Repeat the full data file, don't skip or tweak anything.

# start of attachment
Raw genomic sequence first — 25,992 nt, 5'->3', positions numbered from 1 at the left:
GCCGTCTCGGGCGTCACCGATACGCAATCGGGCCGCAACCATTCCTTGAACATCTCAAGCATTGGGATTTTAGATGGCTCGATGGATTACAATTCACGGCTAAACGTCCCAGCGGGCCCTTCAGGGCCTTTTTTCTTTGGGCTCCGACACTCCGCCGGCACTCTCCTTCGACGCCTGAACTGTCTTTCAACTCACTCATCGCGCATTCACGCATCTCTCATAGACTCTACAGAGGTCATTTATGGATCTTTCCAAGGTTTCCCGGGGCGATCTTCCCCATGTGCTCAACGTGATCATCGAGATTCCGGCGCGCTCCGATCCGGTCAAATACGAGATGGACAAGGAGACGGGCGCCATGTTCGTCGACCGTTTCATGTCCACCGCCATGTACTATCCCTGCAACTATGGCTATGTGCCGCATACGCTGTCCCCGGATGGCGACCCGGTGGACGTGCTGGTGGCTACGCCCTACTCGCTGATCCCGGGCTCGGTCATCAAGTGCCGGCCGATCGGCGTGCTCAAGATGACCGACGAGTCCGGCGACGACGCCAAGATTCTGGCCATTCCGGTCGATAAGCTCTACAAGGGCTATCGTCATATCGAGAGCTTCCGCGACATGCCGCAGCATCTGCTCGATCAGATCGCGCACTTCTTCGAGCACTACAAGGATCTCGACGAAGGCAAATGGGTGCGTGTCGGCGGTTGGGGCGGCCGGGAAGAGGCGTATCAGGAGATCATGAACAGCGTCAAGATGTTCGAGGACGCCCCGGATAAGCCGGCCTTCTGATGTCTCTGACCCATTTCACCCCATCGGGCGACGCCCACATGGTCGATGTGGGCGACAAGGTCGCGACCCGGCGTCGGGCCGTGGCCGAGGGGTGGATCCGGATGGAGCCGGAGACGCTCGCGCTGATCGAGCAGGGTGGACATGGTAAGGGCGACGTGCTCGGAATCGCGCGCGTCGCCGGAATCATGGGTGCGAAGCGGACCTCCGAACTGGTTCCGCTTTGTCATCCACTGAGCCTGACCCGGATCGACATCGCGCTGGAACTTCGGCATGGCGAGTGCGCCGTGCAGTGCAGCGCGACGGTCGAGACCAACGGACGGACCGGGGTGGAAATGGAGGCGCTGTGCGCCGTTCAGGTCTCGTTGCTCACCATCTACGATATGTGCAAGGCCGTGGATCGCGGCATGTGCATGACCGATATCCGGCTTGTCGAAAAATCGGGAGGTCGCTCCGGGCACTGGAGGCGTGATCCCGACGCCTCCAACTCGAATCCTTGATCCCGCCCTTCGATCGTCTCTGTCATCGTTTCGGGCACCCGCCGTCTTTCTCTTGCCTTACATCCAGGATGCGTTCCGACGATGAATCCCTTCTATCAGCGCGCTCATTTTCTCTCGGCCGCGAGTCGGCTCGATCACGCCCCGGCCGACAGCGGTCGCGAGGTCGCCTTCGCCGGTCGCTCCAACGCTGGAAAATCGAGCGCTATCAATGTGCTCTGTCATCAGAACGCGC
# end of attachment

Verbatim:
Raw genomic sequence first — 25,992 nt, 5'->3', positions numbered from 1 at the left:
GCCGTCTCGGGCGTCACCGATACGCAATCGGGCCGCAACCATTCCTTGAACATCTCAAGCATTGGGATTTTAGATGGCTCGATGGATTACAATTCACGGCTAAACGTCCCAGCGGGCCCTTCAGGGCCTTTTTTCTTTGGGCTCCGACACTCCGCCGGCACTCTCCTTCGACGCCTGAACTGTCTTTCAACTCACTCATCGCGCATTCACGCATCTCTCATAGACTCTACAGAGGTCATTTATGGATCTTTCCAAGGTTTCCCGGGGCGATCTTCCCCATGTGCTCAACGTGATCATCGAGATTCCGGCGCGCTCCGATCCGGTCAAATACGAGATGGACAAGGAGACGGGCGCCATGTTCGTCGACCGTTTCATGTCCACCGCCATGTACTATCCCTGCAACTATGGCTATGTGCCGCATACGCTGTCCCCGGATGGCGACCCGGTGGACGTGCTGGTGGCTACGCCCTACTCGCTGATCCCGGGCTCGGTCATCAAGTGCCGGCCGATCGGCGTGCTCAAGATGACCGACGAGTCCGGCGACGACGCCAAGATTCTGGCCATTCCGGTCGATAAGCTCTACAAGGGCTATCGTCATATCGAGAGCTTCCGCGACATGCCGCAGCATCTGCTCGATCAGATCGCGCACTTCTTCGAGCACTACAAGGATCTCGACGAAGGCAAATGGGTGCGTGTCGGCGGTTGGGGCGGCCGGGAAGAGGCGTATCAGGAGATCATGAACAGCGTCAAGATGTTCGAGGACGCCCCGGATAAGCCGGCCTTCTGATGTCTCTGACCCATTTCACCCCATCGGGCGACGCCCACATGGTCGATGTGGGCGACAAGGTCGCGACCCGGCGTCGGGCCGTGGCCGAGGGGTGGATCCGGATGGAGCCGGAGACGCTCGCGCTGATCGAGCAGGGTGGACATGGTAAGGGCGACGTGCTCGGAATCGCGCGCGTCGCCGGAATCATGGGTGCGAAGCGGACCTCCGAACTGGTTCCGCTTTGTCATCCACTGAGCCTGACCCGGATCGACATCGCGCTGGAACTTCGGCATGGCGAGTGCGCCGTGCAGTGCAGCGCGACGGTCGAGACCAACGGACGGACCGGGGTGGAAATGGAGGCGCTGTGCGCCGTTCAGGTCTCGTTGCTCACCATCTACGATATGTGCAAGGCCGTGGATCGCGGCATGTGCATGACCGATATCCGGCTTGTCGAAAAATCGGGAGGTCGCTCCGGGCACTGGAGGCGTGATCCCGACGCCTCCAACTCGAATCCTTGATCCCGCCCTTCGATCGTCTCTGTCATCGTTTCGGGCACCCGCCGTCTTTCTCTTGCCTTACATCCAGGATGCGTTCCGACGATGAATCCCTTCTATCAGCGCGCTCATTTTCTCTCGGCCGCGAGTCGGCTCGATCACGCCCCGGCCGACAGCGGTCGCGAGGTCGCCTTCGCCGGTCGCTCCAACGCTGGAAAATCGAGCGCTATCAATGTGCTCTGTCATCAGAACGCGC